Home Catalog Composers Performers President Ordering

New Music Music Festival Virtuosi
BOWLING GREEN STATE UNIVERSITY

Catalog Number: CPS-8603
Audio Format: CD
Playing Time: 66:36
Release Date: 1988

    Eugene O'Brien
1.
Taking Measures (17:20)
   Listen: RealAudio or MP3
    Paul Makara, violin
    Robert Spano, conductor
     
    Allan Schindler
  2. Eternal Winter for computer-generated type and trombone (14:08)
    Paul Hunt, trombone
     
    Ramon Zupko
  3. Fluxu II (14:49)
    Robert Spano, piano
     
    William Albright
  4. Sonata for Alto Saxophone and Piano (19:57)
    John Sampen, saxophone
    Marilyn Shrude, piano

 

Reviews

Saxophone Journal - September/October, 1990 - Volume 15, Number 2

"New Music The Virtuosi at Bowling Green State University is used as a vehicle to promote quite literally, new virtuoso music. This compact disc recording offers the best performances from this Festival and among the selections are Eugene O'Brien's Taking Measures (a single movement piece that resembles a violin concerto); Allan Schindler's Eternal Winter (for trombone and pre-recorded tape accompaniement); Ramon Zupko's Fluxus !! (a combined Baroque/Classical piece with Romantic keyboard bravura); and for our interests here, the Sonata for Alto Saxophone and Piano by William Albright (a 4-movement piece in "chaconne-variation form").

Composer William Albright has concertized widely in Europe,
Canada, and the United States, specializing in new music for organ and piano. He has received numerous commissions and awards, among them a Guggenhtim Fellowship. and a Fuibright Fellowship. Albright is currently professor of Music Composition at the University of Michigan in Ann Arbor.

The saxophone soloist on the Albright Sonata is John Sampen, who was a student of Larry Teal, Don Sinta, and Fred Hemke. Dr. Sampen is the winner of numerous competitions and awards, including a certificate from the International Geneva Concours, and he has concertized widely throughout the United States and Western Europe. Sampen currently is on the faculty at the college of Musical Arts, Bowling Green State University in Bowling Green, Ohio.

The Albright Sonata begins, and is indeed subtitled as a "Two-Part Invention." emphasizing a rapid exchange of melodic material between the piano (played by Marilyn Shrude) and saxophone. These exchanges are either very simple, or very complex. Sampen's alto saxophone sound is rich and bright. Pianist Shrude exhibits a strong affinity for both the style of this music, and that, combined with Sampen's saxophone, presents a strong ensemble presentation.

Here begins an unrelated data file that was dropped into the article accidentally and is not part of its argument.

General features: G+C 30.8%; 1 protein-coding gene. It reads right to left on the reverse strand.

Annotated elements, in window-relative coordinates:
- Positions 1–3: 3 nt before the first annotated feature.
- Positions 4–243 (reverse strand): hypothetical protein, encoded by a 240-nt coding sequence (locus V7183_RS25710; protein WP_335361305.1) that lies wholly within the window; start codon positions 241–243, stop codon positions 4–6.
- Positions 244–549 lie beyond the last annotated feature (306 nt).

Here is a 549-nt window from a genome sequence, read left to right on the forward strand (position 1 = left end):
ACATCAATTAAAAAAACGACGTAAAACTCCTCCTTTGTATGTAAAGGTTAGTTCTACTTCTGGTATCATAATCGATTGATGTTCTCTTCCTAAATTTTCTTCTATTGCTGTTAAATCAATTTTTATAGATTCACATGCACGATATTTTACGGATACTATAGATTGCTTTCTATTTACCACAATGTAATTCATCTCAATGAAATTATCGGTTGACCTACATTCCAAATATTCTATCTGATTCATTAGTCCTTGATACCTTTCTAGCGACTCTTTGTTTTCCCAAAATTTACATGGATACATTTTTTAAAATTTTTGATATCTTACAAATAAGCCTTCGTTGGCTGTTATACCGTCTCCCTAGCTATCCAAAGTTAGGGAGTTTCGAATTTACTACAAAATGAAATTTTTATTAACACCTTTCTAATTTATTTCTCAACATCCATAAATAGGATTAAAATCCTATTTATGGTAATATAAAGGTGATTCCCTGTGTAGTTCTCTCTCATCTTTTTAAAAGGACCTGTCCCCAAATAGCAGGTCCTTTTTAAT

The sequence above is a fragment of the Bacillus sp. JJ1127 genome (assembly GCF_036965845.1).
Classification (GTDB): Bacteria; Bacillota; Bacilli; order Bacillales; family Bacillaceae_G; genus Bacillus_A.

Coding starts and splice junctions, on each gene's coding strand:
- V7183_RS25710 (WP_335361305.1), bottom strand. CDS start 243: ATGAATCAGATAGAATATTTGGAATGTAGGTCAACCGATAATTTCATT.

The second movement "La Follia nuova: A Lament for George Cacioppo" (dedicated to the memory of the composer George Cacioppo, who died unexpectedly on April 8, 1984), begins with a beautiful theme played by the piano and then the saxophone joins in. Sampen's delicate interpretation of this opening theme is quite impressive. Occasionally the piano overpowers the alto saxophone lines. As the music progresses, a lovely crescendo ensues and enters into a quasi-breakup of the tonal center that is indeed very well done and is an interesting surprise for the unsuspecting listener. The saxophone maintains a pedal while the piano delivers some tense vertical structures. All this is followed by some impressive altissimo playing that suits the flow of the music perfectly. Eventually things calm down and return to a more quiet state, with gentle musical interplay that is quite beautiful to listen to.

The third movement is a scherzo titled, "Will 0' the Wisp." It begins with the saxophone presenting rapid sporadic themes, repeated by the piano in the extreme high register. The saxophone begins a long recitative that is delivered flawlessly with superb expression and nuance in the closing fourth movement, titled Recitative and Dance."

Albright's Sonata is a fascinatin composition, with moments of extreme tenderness to extreme lunacy Sampen's alto saxophone, and Shrude's piano have recorded a real tour de force! This is an excellent performance of an excellent piece of music. Sampen's technical mastery of the saxophone. and this style of music, provides the listener with some superb music.

Albright's Sonata should become standard literature for the alto saxophone. It sounds like it should be played on a saxophone, which is probably the highest compliment anyone can give to any composition. This CD is music to be heard as soon as possible."

 

 

???

Every musical age produces its virtuosi, and a number of the Ohioan sort can be heard in the Bowling Green State University New Music Festival Virtuosi, on a new Capstone release. One can take measure of a few of them, particularly violinist Paul Makara, in Eugene O'Briens Taking Measures, a wonderfully varied piece that takes the soloist through a variety of moods, beginning with a terse, urgent motive of four like-pitched quick repeated notes followed by a more expansive response. The sounds could be medieval, gypsy, Bartók, something new Viennese, Varèse, or even occasionally pseudo electronic in the fast-breaking percussion music.

Varied is also the word for an Eternal River from Allan Schindler, as performed by the versatile trombonist John Marcellus, who slides and grunts and multiphonics against a colorful electronic score. A stentorian Fluxus II, by Ramon Zupko, follows, its Crumbian machinations well-realized by the multi-talented pianist (and conductor) Robert Spano. The album concludes strongly with William Albright's bright and crafty Sonata for Alto Saxophone and Piano, where soloists John Sampen and Marilyn Shrude rise to the numerous challenges posed.